Why It's Time To Update Your Estate Plan
There are two widespread errors in estate planning. One error is not to have a will or other key elements of a plan. The other error is to fail to update the will and estate plan. Even if you have an estate plan, your work isn’t done. Estate plans need to be reviewed and revised from time to time.
If your estate plan is three or more years old, you should give our office a call to discuss any changes that might require an update to your will or trust. In addition, an estate plan should be reviewed when specific events occur in your life as these events or changes in circumstances often create a need to update the plan. Here’s a list of the most likely events that should cause you to contact our office.
You moved to another state. Estate planning laws aren’t national. Each state has its own laws with their difference nuances. Some of the differences can seem trivial, but others are more substantive. State laws also vary upon other elements of the estate plan, such as powers of attorney, advance medical directives, living wills and more. If you moved, these documents need to be updated for your new state or they could be ineffective. We can help you with ensuring that you can establish proof that you changed residence, as this is particularly important when you have a substantial estate and moved from a state with inheritance or estate taxes. Arizona does not have an inheritance tax, as of 2019.
The objects of your affection change. For most people, this happens when there’s an addition to the family. There might be a new child or grandchild. It’s best to revise the documents so the new family members are named and specifically included. You also might have a new in-law or feel it is appropriate to delete someone who formerly was included in the estate plan. There might be a death or divorce in the family. You also might want to disinherit someone who’s been irresponsible with money or is estranged from the family or perhaps you want to place some restrictions on access to funds.
Your assets or liabilities change. A significant change in the value of your estate since the plan was drafted should cause a review, whether the estate’s value increased or decreased. A change in the composition of your estate also merits a review. You might have sold an asset, such as a business or real estate, that was a major part of the estate. Or you might have added such an asset. You might have inherited assets yourself. Inherited assets are separate property, unless you co-mingle them to the point you can’t trace their separateness anymore. These sorts of changes warrant a reassessment of the plan.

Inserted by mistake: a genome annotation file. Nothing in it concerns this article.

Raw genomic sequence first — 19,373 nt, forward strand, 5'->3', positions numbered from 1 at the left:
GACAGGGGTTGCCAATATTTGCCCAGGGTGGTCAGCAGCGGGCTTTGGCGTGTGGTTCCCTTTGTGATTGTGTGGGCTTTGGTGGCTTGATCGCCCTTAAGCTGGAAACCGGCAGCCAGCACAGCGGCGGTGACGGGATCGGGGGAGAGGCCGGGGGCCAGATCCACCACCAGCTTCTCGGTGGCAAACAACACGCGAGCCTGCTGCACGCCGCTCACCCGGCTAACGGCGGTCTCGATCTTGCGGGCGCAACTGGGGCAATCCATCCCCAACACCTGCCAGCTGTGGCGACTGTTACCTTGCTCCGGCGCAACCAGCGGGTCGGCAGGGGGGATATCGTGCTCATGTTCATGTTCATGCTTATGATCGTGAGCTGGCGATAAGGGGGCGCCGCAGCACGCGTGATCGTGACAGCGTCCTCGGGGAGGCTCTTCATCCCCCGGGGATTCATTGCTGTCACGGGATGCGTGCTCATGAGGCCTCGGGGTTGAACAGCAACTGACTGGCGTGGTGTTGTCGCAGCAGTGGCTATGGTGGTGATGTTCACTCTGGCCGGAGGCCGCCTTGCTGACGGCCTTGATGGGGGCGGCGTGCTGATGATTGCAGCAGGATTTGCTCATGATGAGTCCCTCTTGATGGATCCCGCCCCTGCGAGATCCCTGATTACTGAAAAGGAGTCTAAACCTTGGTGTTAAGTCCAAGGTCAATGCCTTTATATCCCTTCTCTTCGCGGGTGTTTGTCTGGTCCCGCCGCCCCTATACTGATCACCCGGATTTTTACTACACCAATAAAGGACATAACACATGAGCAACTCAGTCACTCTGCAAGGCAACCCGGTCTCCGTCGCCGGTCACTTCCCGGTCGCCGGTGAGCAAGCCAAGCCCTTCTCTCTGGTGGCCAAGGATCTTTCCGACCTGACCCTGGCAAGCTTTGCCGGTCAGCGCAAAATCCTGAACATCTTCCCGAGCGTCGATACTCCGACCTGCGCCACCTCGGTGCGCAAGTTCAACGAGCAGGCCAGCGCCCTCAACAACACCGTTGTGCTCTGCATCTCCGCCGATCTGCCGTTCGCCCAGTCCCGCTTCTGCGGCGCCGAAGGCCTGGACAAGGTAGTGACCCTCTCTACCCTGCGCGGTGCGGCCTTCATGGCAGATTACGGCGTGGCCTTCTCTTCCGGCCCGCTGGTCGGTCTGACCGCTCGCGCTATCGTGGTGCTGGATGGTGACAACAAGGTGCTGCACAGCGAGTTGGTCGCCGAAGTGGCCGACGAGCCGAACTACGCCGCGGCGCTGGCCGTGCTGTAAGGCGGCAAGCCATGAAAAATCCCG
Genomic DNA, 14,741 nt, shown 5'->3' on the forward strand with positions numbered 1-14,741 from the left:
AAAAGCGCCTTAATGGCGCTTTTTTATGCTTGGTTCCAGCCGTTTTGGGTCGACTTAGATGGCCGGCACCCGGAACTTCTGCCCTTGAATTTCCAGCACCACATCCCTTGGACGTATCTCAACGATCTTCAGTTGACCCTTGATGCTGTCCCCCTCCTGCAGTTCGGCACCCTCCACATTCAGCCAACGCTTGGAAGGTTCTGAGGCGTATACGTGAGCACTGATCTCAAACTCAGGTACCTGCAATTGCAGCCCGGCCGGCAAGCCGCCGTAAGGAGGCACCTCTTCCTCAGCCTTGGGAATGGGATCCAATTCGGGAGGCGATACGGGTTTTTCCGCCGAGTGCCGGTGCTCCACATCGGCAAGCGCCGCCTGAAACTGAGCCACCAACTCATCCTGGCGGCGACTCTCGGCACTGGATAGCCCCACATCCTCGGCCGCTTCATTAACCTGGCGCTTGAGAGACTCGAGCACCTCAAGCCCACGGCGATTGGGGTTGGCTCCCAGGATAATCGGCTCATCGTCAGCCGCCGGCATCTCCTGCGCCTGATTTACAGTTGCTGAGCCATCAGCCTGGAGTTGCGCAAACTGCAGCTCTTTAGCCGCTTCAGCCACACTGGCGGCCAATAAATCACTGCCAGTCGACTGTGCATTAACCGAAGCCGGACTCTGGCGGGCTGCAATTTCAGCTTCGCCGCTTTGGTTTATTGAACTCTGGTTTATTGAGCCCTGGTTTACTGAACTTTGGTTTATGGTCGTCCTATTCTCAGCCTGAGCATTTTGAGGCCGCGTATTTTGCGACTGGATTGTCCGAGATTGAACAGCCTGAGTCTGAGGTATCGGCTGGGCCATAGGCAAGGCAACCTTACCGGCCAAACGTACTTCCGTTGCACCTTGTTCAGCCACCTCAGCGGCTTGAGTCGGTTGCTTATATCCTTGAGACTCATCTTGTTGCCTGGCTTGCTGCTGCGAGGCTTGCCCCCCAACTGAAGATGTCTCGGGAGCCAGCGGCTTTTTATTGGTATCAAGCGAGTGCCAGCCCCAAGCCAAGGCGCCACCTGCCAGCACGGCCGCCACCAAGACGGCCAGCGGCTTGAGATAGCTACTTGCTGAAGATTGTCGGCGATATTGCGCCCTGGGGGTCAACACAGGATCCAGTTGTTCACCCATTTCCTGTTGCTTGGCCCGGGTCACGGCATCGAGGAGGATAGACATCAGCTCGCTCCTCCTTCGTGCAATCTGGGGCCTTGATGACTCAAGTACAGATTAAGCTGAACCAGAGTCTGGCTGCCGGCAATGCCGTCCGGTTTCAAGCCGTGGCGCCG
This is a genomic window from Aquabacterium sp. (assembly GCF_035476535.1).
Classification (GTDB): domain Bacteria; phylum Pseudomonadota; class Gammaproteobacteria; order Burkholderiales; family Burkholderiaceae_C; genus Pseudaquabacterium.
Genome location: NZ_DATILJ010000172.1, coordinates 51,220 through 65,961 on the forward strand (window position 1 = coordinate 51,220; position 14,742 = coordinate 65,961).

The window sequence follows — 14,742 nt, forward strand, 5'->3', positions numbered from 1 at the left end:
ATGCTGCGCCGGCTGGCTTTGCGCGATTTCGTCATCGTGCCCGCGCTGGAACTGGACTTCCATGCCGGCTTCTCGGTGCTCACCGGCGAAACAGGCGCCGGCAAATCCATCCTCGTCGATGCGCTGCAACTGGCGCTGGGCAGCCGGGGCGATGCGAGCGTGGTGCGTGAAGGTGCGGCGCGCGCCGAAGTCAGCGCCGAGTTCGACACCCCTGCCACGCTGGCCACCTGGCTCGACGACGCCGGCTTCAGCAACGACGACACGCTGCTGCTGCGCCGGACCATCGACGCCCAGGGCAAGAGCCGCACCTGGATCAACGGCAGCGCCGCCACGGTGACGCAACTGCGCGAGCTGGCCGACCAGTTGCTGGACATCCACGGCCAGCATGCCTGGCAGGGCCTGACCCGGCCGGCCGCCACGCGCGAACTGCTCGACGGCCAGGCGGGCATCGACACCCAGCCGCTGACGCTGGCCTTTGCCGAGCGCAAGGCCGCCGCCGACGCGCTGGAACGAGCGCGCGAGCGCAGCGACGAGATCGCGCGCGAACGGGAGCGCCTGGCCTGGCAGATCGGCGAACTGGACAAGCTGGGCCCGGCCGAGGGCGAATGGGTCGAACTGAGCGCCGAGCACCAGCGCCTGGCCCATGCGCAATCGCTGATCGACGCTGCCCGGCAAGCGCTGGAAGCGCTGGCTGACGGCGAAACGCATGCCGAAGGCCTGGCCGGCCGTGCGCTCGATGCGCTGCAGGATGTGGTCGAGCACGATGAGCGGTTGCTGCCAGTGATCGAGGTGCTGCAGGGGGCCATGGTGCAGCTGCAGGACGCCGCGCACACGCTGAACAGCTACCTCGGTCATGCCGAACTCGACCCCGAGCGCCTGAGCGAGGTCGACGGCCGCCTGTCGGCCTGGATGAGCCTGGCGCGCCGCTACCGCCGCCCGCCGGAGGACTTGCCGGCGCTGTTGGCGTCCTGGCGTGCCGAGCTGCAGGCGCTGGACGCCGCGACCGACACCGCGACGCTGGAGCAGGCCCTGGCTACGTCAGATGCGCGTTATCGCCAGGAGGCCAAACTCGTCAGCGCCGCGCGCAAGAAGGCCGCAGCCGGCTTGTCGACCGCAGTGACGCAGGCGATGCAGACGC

Your qualified retirement plan is outdated. One of the major mistakes in estate plans is failing to update the beneficiary designations of IRAs, 401(k)s and other retirement plans. The beneficiary of these accounts is determined by the beneficiary designation form on file with the plan, not your will or trust. Updating the beneficiary designations is especially important if the value of your account increased substantially. Beneficiary designations also control who receives annuities, life insurance, bank accounts, some financial accounts, and other assets.
Personal Representative or Trustees become inappropriate or unable to act. The executors or Personal Representatives as they are called in Arizona and trustees are the people who implement your plan and often determine how successful it is. Carefully reconsider the people appointed in your estate plan. Are they still able and willing to perform these jobs as you’d like them done? Has your estate changed so that someone else now is a better choice? Has anyone aged, moved away or passed away? Determine who is the best choice for these positions today. Professional trustees can also be a good option for some clients, and we have relationships with several in town. Some are reasonably priced.
Disclaimer – This article is for information purposes only. It is not intended to provide legal advice to anyone. If you require advice, you should reach out to our firm or another lawfirm to discuss your facts and circumstances to obtain legal advice.